Your Basket

Your your basket is currently empty

Taxes and shipping calculated at checkout Checkout
Kit Guide

Lessons Learned 12 Months on - 4000 Mumbles.

By Steve Cockerill 2nd October 2020
Steve 4000 If you have ever planned a campaign to improve, enjoyed the journey learning boat handling and rig setup for a new boat, you might find this story familiar: Sarah and I have been racing together (whilst also racing the Laser, Streaker and Solo) since 2010. We've enjoyed racing in the Tasar, Scorpion and Merlin Rocket before switching to the 4000 in 2014. We have had some successes in the Scorpion (3rd 2011) and Tasar (2nd in 2012) and limited success in the Merlin. We loved the Tasar upwind, but Sarah always joked that she wanted to read her kindle downwind (naughty). The Scorpion was definitely a handful upwind and on the reaches - I would like to describe their off-wind legs as beats with the spinnaker up - but the boat lent itself to wave style sailing. The Merlin - we thought of as a lake sailors sea boat - wave technique was not required, and in real championship conditions we were always a bit short on hiking power. When we switched to the 4000 - there were no more weight/size/strength frustrations and the freedom of asymmetric sailing has been liberating, opening up downwind tactics as much if not more than upwind legs. After the first 4 months of sailing and training we entered the Nationals and came second. It was a fair result as we were pretty inexperienced at trapezing and asymmetric sailing. We had some issues to resolve: A year ago we resembled a team that two-sail gybed with the gennaker up - you might have seen someone doing this yourself. The boat slows as it bears away, the team look ready, but the speed has been lost. Then with some singlehanded rudder reversing technique the boom is over, and with a wing and a prayer the spinnaker starts pulling to stop the boat being thrown up to windward with the over pressure on the mainsail (which might occasionally result in a capsize). Now: the crew and helm are working in harmony. Both are ready for the gybe, the crew unhooks whilst standing on the wing, concentrating on keeping the kite filled and pulling at maximum speed. Then as the mainsheet is eased, the windward rack is push downward in reaction to the helm and crew pushing off it at the same time which helps to steer the boat smoothly round. This process speeds the boat up, leaving the boom load free to move with the word "duck" and whilst we cross together - the crew releasing the old gennaker sheet as the new one is ready to take the load - and only easing some more once the crew is hooked and ready for the increased tipping moment and acceleration as the gennaker starts to really pull. .... Harmony in motion.... :) A year ago we were pretty good at tacking - but occasionally the crew/helm tacking speed could get misaligned. A year ago: Following an over quick tack when the crew felt rushed - crew starts to rush the first part of the tack, moving in too quickly which makes the boat heel to leeward and turn up to the wind too quickly - this speeds up the process which makes crossing the boat, finding the jib sheet and a trapeze hook ever more tricky in the short time and unbalanced platform. Now: Helm - - "ready to tack"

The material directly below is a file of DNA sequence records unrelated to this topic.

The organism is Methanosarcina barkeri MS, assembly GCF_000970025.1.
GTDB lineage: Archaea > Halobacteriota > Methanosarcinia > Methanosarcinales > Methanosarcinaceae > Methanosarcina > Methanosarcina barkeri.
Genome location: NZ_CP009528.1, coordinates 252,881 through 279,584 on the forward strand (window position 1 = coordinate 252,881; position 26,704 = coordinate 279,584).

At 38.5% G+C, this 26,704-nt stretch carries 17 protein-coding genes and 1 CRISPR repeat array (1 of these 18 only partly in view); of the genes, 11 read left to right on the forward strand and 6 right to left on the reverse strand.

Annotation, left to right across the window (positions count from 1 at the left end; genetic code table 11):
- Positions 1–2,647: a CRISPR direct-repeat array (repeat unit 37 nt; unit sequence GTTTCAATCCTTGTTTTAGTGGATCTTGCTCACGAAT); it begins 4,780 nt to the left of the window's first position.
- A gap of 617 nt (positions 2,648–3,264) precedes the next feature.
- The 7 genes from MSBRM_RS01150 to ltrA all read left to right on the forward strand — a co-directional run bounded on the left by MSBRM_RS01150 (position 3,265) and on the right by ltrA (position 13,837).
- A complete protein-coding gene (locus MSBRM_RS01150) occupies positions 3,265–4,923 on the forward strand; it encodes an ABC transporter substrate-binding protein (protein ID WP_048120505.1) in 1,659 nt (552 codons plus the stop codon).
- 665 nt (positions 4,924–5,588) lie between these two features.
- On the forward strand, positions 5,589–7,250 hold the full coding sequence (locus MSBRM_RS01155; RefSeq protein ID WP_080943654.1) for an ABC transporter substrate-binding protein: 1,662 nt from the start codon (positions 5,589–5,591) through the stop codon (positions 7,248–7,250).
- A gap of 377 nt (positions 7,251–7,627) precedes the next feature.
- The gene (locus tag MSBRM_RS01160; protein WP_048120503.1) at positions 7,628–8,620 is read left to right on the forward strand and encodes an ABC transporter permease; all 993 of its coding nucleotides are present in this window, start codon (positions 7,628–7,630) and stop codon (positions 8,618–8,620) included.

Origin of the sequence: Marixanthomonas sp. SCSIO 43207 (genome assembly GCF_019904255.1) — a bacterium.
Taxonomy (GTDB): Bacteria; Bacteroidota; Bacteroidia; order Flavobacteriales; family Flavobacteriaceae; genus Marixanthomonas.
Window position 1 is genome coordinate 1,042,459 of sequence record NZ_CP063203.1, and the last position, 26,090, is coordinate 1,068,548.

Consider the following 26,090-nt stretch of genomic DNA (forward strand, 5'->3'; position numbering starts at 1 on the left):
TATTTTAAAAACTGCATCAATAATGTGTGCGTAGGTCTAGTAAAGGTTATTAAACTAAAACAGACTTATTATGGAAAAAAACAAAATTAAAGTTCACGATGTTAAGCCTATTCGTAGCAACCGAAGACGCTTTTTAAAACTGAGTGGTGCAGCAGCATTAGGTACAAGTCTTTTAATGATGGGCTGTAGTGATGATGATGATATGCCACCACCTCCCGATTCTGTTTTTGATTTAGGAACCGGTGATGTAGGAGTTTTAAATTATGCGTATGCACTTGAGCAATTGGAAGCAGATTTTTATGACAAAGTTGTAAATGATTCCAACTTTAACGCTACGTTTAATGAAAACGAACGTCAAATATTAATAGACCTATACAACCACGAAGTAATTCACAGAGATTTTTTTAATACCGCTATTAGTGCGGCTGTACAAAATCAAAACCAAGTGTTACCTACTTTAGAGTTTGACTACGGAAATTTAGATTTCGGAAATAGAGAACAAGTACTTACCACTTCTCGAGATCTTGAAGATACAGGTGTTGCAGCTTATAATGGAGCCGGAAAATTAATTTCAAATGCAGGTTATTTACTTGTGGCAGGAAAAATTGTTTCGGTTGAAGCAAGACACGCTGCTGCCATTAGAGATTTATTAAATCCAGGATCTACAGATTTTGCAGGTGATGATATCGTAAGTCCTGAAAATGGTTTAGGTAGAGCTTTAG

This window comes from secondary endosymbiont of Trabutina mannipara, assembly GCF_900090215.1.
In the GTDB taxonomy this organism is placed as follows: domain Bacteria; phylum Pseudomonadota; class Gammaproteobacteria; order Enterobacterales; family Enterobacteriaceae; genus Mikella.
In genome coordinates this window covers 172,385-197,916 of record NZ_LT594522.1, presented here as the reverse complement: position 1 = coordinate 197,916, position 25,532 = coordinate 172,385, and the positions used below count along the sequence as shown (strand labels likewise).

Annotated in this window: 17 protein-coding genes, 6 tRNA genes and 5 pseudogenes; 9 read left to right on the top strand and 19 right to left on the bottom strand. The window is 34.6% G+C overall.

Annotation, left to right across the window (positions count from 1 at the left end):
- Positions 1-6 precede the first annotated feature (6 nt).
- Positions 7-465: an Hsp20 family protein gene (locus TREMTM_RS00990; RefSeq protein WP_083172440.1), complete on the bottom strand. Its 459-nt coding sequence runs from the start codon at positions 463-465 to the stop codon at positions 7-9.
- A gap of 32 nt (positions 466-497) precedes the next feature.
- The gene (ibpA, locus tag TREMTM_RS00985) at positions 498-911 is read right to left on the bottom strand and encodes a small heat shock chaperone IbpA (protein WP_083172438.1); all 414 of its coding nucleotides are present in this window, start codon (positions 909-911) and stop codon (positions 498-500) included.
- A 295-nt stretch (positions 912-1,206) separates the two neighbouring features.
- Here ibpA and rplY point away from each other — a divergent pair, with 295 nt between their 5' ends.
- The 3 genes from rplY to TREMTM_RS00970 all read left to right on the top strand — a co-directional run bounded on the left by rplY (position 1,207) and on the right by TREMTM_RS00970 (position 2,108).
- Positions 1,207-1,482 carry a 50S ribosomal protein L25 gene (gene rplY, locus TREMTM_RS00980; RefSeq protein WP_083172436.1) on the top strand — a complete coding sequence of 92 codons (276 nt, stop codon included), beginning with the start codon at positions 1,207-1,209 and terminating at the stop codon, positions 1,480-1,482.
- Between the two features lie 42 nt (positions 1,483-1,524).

IMG_2222 Ready to Tack
Crew (setting their hands correctly for the tack - and ensuring the trapeze length is set for the perfect release) "Ready" Helm -"let's go" helm slowly enables the boat to turn to meet the crew who is moving into the boat at the same speed as the turn - so in essence the crew is fixed in space and steps into the boat as it moves towards them. IMG_2224 This gives the crew control of the speed of the turn - move in faster and it turns quicker. Move in slowly and the boat turns slower. The helm is passive on the tiller - the boat only steers with the trim and balance of the hull and sails. IMG_2225 (2) The crew reaches and draws the jib in - almost before they have crossed the centreline (thus helping the boat come out of the tack with power and tracking forwards) IMG_2226 - helm drawing the mainsheet in or in/out/in in more of a roll tack as the....